LK: Can I answer this in public? *looks around nervously for scowling art director* While the art itself is gloriously moody and wonderful, the cover for When I Fall in Love is supposed to be the beach on the northern coast of England with the appropriate, massive castle that sits up there on the bluff—readers will know the one. . . and it isn’t. Drives me crazy!
DC: How do you feel your male or female characters have evolved over your career? Do you think you write them differently now than you did when you started?
LK: I’m not sure the guys have changed all that much. Grumpy, protective, and chivalrous seems to be my type, I guess. With the women, I’d like to believe they have grown up a bit right along with me. I’ve definitely gotten better at letting them have their own ideas, things I don’t necessarily share or endorse, which was something I wasn’t quite ready to do in the early days.
DC: Is there a genre you haven’t tackled but would like to try?
LK: I would love to write mysteries, cozy things set in the UK where I would have to do massive amounts of live-there-for-a-long-time-to-do-it-properly research. I’m not sure how well it would work out because I’m always completely surprised by who-dun-it.
DC: Which fictional character would you like to hang out with?
LK: Elizabeth Bennett or Barliman Butterbur, can’t decide.
DC: What advice would you give to your younger self?
LK: Write what you love, write a lot, don’t take things so seriously, and for heaven’s sake take a walk every day.
DC: What is the best thing about being a full-time romance author? What’s the most challenging?
LK: The best thing is getting to do what I love—and profound thanks to those glorious readers who make that possible for me. The most challenging thing is trying to keep enough white space in my life for the luxury of getting to do what I love.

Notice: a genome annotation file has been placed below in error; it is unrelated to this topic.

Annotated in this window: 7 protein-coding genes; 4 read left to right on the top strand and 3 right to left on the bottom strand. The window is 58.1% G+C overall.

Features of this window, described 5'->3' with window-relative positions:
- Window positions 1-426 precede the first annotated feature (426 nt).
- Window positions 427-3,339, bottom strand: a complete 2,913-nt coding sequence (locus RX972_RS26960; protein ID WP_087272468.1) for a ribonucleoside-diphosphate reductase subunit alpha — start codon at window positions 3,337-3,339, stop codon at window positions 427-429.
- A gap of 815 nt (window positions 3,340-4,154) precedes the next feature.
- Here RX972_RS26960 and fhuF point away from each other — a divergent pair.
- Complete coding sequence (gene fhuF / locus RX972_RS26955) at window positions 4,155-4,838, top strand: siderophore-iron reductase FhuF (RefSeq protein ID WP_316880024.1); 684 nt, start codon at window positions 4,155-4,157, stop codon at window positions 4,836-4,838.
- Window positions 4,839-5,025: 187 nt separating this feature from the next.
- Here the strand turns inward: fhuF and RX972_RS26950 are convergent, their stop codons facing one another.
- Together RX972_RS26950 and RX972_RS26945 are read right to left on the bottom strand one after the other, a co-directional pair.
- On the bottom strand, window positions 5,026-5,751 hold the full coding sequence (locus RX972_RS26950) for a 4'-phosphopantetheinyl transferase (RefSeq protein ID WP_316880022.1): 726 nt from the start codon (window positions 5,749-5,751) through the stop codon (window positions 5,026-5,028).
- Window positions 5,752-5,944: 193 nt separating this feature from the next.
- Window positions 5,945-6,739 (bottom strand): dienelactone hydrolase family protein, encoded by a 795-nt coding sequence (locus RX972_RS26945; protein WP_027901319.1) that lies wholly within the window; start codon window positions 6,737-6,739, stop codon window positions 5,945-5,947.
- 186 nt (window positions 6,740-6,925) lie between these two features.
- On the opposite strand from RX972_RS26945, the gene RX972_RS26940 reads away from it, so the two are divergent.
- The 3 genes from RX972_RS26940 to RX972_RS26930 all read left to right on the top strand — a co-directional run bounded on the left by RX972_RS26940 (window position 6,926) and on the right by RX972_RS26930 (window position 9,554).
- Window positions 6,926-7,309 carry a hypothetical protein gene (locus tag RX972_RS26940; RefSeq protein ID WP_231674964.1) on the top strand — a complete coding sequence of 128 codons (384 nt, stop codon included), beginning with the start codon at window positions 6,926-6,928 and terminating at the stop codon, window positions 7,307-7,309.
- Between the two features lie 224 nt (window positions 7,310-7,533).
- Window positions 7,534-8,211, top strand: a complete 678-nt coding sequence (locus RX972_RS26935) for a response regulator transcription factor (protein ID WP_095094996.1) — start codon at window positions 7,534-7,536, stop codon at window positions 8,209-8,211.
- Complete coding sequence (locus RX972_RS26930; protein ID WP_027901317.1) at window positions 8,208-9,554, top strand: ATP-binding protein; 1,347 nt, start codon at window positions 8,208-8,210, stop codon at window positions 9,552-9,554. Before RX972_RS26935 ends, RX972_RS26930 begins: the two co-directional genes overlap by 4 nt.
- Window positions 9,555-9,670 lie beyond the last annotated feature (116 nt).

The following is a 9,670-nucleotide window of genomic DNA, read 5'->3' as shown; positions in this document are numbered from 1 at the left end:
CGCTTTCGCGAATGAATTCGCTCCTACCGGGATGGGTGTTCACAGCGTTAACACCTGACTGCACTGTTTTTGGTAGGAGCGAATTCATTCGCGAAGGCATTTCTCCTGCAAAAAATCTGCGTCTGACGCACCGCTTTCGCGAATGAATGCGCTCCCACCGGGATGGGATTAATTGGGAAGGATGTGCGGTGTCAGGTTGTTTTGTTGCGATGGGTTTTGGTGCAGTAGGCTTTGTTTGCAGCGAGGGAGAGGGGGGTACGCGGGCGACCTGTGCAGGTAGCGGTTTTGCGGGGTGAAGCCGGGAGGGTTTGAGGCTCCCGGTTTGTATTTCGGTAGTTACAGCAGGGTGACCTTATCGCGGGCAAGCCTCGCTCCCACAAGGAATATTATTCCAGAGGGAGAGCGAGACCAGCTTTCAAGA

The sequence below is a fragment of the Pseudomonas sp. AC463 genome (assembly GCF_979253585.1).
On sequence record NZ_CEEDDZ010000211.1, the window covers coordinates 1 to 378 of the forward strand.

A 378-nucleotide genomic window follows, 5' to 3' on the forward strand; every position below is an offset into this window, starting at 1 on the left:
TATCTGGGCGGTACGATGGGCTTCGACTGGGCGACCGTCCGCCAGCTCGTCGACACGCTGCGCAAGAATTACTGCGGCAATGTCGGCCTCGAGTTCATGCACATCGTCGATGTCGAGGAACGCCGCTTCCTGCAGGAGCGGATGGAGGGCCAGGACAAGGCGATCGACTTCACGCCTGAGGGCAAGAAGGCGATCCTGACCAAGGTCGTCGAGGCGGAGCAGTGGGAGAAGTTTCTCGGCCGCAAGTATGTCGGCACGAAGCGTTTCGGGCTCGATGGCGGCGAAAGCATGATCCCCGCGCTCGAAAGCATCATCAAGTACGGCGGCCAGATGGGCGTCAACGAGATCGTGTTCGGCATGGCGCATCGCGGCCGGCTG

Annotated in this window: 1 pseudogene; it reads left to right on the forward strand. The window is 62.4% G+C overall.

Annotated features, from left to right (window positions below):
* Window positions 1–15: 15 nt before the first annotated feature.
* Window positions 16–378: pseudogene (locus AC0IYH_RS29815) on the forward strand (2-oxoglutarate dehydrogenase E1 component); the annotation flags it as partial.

DC: What’s the strangest thing you’ve ever learned by Googling your name?
LK: How many relatives my ex-husband’s first wife has. J
DC: What book would you like to read again for the first time?
DC: If you were a book, what would your blurb be?
LK: Follow our heroine, intrepid writer and gawker at men in kilts, as she takes pen in hand, snacks and sundries in backpack, and ventures off into the wilds of England and Scotland, bent on capturing elusive tales of love and magic.
DC: What romance book would you recommend our readers pick up during their next bookstore run?
LK: Put that copy of Crocodile on the Sandbank by Elizabeth Peters right in your basket—not a romance in the traditional sense, but delicious just the same for the smoking pipe scene alone. Also, pick up a copy of A Garden in the Rain by Lynn Kurland. You’ll thank me for Patrick, trust me. J
DC: If you had never become an author, what do you think you would be doing right now?
LK: Teaching music at some cute little college in a small town back East . . . and probably writing in my spare time.
– dark or milk chocolate? Ack . . . dark mint?
– smooth or chunky peanut butter? Chunky
– heels or flats? Flats
– coffee or tea? Coffee
– summer or winter? Winter . . . and I’ll take that in the Highlands, thank you!
– mountains or beach? Beach
– mustard or mayonnaise? Mayo
– flowers or candy? Candy
– pockets or purse? Pockets
– Pepsi or Coke? 7-up, haha.
– ebook or print? Print for the beach, e-book for late-night reading, so . . . both!
And because we still enjoy the answers we get:
1. What is your favorite word? Whatif? (Technically two words unless you smash them together like that.) Or if it has to be one real word: magic. Or maybe $#^&. Too many words out there to choose from. :p
2. What is your least favorite word? Moist. Ewwww. Just ewwww.
DUCK CHAT: Lynn, thank you so very much for spending time with us today!